In many countries across the region the official language is Arabic, although of course English or French are generally used in business. Outside the main cities, Arabic is spoken and it would be useful to learn a few basic phrases.
Local education is now provided across the region although levels of literacy in some rural areas are still low. Expat education is provided by a network of high quality private schools. In some countries, these are long-established, in others they are more recent. Curricula vary, often based on the British, American, New Zealand, Canadian, and Australian systems, or increasingly on the International Baccalaureat.
Facilities at such schools are generally of a very high standard and children enjoy a multi-cultural, stimulating school life. Pressure for school places in some cities (eg. Abu Dhabi) is high and it is worth addressing this at an early stage in the recruitment process.
While most business is conducted along Western lines there are of course cultural distinctions.
Generally standards of dress in the Arab world are modest. Thus non-local men would be expected to wear a jacket and tie for meetings - despite the heat - and women are expected to have hem-lines below the knee and shoulders covered. It is regarded as insulting to wear local attire if you are not a local.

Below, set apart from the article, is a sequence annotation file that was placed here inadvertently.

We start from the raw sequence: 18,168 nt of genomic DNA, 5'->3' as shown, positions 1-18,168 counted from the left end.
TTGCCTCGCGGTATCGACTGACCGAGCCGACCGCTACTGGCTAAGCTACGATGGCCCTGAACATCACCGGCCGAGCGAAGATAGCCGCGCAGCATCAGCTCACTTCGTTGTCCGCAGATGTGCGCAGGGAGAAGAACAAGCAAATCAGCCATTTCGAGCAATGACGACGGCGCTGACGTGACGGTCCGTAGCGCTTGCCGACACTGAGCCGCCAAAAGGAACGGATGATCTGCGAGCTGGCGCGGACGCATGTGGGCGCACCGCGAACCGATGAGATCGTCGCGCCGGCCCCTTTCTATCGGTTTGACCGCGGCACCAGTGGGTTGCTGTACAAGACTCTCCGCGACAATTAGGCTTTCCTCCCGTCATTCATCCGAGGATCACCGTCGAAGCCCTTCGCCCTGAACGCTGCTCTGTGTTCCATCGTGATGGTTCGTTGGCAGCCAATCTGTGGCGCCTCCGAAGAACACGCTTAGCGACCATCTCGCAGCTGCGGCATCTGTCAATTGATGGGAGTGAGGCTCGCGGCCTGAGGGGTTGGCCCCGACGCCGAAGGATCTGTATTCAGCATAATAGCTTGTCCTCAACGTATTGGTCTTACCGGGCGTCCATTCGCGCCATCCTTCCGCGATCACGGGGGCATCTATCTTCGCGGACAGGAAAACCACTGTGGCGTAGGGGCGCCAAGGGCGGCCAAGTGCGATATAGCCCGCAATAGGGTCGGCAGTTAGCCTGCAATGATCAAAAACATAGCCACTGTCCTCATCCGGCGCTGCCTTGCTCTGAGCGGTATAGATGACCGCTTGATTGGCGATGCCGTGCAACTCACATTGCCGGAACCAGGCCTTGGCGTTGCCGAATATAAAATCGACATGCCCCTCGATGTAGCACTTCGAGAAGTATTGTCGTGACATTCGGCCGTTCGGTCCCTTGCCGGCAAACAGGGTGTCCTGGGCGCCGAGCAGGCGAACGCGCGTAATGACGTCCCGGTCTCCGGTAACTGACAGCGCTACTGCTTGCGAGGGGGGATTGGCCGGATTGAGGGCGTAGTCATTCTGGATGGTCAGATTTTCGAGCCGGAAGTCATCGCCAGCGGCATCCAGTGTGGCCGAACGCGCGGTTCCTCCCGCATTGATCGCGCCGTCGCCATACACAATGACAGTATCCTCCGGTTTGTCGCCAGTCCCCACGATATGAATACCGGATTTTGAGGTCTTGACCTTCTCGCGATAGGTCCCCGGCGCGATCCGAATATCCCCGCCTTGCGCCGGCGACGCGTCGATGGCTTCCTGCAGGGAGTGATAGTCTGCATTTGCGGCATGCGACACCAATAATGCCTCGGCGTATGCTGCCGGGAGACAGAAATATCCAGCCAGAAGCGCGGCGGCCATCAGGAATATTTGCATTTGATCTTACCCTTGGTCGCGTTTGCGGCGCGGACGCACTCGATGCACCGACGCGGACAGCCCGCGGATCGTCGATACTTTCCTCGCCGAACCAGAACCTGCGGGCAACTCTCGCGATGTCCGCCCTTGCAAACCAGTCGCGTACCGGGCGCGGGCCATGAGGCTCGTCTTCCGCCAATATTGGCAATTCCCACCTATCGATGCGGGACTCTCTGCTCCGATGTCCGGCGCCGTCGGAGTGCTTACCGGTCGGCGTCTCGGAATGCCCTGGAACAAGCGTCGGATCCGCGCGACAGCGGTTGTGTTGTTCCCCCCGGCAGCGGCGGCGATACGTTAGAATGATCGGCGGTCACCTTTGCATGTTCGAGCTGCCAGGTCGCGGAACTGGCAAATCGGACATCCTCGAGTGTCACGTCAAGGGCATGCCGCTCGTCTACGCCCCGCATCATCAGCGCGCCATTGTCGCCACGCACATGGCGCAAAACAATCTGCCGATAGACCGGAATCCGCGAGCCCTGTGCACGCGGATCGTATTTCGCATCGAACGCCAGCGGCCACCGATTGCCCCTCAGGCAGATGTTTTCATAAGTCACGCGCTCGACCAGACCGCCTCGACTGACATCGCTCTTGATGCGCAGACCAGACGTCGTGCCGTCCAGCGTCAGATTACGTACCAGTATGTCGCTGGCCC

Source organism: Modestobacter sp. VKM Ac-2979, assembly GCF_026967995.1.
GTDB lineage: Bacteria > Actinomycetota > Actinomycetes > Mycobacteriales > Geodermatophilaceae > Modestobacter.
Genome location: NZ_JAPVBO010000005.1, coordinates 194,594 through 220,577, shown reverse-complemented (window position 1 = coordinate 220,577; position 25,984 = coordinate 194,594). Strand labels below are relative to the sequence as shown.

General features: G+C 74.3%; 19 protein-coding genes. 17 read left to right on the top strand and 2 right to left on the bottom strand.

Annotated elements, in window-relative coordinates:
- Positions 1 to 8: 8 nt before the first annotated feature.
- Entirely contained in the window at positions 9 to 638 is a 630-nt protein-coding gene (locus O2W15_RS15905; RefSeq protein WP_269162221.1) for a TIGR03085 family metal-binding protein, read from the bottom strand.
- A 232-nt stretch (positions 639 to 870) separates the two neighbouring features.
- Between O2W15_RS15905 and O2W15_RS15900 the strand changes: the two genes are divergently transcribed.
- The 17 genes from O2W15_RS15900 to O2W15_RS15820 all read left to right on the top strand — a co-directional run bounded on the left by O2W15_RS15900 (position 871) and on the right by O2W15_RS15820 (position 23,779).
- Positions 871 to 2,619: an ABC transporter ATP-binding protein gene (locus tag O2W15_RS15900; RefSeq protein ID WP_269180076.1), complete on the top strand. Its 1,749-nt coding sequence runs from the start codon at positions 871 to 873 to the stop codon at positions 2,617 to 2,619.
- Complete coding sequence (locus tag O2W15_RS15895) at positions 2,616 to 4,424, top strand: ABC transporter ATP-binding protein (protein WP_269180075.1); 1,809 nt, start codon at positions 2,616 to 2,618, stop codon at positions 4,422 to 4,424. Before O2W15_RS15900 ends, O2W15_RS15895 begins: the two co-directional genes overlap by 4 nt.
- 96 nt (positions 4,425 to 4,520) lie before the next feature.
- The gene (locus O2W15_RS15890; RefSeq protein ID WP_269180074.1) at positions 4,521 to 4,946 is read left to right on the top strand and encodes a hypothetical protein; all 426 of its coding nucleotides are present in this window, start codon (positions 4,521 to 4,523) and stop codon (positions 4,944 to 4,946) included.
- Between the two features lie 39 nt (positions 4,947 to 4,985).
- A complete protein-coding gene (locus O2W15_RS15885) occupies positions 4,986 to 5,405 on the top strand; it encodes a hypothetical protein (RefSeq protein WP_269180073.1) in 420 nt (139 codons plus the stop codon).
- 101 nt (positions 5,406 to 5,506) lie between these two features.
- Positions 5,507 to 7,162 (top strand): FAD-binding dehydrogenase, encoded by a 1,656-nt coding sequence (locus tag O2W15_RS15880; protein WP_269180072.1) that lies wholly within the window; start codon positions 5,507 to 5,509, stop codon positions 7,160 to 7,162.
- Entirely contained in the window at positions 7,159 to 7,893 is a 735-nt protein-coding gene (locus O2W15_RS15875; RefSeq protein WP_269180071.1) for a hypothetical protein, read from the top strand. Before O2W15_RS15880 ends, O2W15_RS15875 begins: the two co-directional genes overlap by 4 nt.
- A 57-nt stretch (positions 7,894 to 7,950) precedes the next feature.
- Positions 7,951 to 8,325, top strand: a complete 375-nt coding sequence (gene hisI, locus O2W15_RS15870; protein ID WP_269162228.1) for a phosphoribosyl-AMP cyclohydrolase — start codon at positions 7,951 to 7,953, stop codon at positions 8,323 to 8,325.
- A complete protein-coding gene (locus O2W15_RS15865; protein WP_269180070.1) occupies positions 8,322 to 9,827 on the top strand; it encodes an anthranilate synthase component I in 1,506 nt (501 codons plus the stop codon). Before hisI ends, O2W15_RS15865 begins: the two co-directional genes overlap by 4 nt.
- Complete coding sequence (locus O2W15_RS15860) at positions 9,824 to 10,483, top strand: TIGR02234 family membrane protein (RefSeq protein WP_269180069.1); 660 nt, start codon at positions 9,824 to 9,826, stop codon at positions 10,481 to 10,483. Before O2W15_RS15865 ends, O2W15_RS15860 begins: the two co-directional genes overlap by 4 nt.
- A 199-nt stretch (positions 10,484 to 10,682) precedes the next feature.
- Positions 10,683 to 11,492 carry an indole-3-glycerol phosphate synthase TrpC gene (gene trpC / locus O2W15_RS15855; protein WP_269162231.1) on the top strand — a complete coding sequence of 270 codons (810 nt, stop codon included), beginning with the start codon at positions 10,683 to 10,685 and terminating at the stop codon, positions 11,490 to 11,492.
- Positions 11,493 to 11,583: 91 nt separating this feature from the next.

Usually the greeting 'Assalam o alaikum' is the preferred opening phrase. Always shake hands with the right hand. Women must wait for a local to offer his hand, non-local men never offer their hand to a local woman. It is usual in the region for meetings to be interrupted by telephone calls. Deals take time, there is plenty of bureaucracy. Patience and respect for local culture is the key.
The region has a robust legal system based on Sharia Law. Sharia Law may be defined as:
'Muslim or Islamic Law, both civil and criminal justice as well as regulating individual conduct both personal and moral.’
It is based on the Koran and the religion of Islam and religious texts are regarded as law.